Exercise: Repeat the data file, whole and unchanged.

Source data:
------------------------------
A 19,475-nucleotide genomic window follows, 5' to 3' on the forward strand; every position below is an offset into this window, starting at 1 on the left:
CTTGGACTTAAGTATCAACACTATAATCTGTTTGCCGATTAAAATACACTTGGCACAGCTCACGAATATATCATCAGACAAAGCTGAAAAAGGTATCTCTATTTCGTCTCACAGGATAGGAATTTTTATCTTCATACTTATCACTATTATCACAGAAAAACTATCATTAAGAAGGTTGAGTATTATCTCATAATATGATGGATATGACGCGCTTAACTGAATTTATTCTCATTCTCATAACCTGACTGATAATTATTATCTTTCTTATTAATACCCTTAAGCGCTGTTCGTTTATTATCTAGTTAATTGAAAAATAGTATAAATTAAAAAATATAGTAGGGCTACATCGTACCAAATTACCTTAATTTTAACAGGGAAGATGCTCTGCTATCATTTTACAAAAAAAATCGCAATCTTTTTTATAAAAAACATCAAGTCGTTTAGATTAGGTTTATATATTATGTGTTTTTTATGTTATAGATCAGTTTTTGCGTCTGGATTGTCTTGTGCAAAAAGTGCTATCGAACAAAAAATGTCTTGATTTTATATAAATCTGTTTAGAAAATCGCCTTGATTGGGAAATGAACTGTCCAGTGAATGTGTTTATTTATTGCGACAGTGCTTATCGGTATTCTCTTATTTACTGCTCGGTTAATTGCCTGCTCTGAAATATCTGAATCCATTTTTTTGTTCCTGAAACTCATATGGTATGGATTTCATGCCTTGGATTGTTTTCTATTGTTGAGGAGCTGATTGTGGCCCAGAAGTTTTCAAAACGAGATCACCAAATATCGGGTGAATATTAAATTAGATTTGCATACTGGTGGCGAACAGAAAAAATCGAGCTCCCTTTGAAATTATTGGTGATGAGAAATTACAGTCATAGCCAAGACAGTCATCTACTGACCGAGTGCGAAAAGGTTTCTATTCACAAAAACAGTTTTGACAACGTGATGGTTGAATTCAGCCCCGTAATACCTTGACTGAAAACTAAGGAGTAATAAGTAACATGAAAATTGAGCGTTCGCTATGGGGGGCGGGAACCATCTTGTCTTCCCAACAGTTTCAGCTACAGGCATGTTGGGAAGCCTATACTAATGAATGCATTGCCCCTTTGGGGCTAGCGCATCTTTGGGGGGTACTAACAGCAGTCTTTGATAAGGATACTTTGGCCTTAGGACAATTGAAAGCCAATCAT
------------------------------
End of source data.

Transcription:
A 19,475-nucleotide genomic window follows, 5' to 3' on the forward strand; every position below is an offset into this window, starting at 1 on the left:
CTTGGACTTAAGTATCAACACTATAATCTGTTTGCCGATTAAAATACACTTGGCACAGCTCACGAATATATCATCAGACAAAGCTGAAAAAGGTATCTCTATTTCGTCTCACAGGATAGGAATTTTTATCTTCATACTTATCACTATTATCACAGAAAAACTATCATTAAGAAGGTTGAGTATTATCTCATAATATGATGGATATGACGCGCTTAACTGAATTTATTCTCATTCTCATAACCTGACTGATAATTATTATCTTTCTTATTAATACCCTTAAGCGCTGTTCGTTTATTATCTAGTTAATTGAAAAATAGTATAAATTAAAAAATATAGTAGGGCTACATCGTACCAAATTACCTTAATTTTAACAGGGAAGATGCTCTGCTATCATTTTACAAAAAAAATCGCAATCTTTTTTATAAAAAACATCAAGTCGTTTAGATTAGGTTTATATATTATGTGTTTTTTATGTTATAGATCAGTTTTTGCGTCTGGATTGTCTTGTGCAAAAAGTGCTATCGAACAAAAAATGTCTTGATTTTATATAAATCTGTTTAGAAAATCGCCTTGATTGGGAAATGAACTGTCCAGTGAATGTGTTTATTTATTGCGACAGTGCTTATCGGTATTCTCTTATTTACTGCTCGGTTAATTGCCTGCTCTGAAATATCTGAATCCATTTTTTTGTTCCTGAAACTCATATGGTATGGATTTCATGCCTTGGATTGTTTTCTATTGTTGAGGAGCTGATTGTGGCCCAGAAGTTTTCAAAACGAGATCACCAAATATCGGGTGAATATTAAATTAGATTTGCATACTGGTGGCGAACAGAAAAAATCGAGCTCCCTTTGAAATTATTGGTGATGAGAAATTACAGTCATAGCCAAGACAGTCATCTACTGACCGAGTGCGAAAAGGTTTCTATTCACAAAAACAGTTTTGACAACGTGATGGTTGAATTCAGCCCCGTAATACCTTGACTGAAAACTAAGGAGTAATAAGTAACATGAAAATTGAGCGTTCGCTATGGGGGGCGGGAACCATCTTGTCTTCCCAACAGTTTCAGCTACAGGCATGTTGGGAAGCCTATACTAATGAATGCATTGCCCCTTTGGGGCTAGCGCATCTTTGGGGGGTACTAACAGCAGTCTTTGATAAGGATACTTTGGCCTTAGGACAATTGAAAGCCAATCAT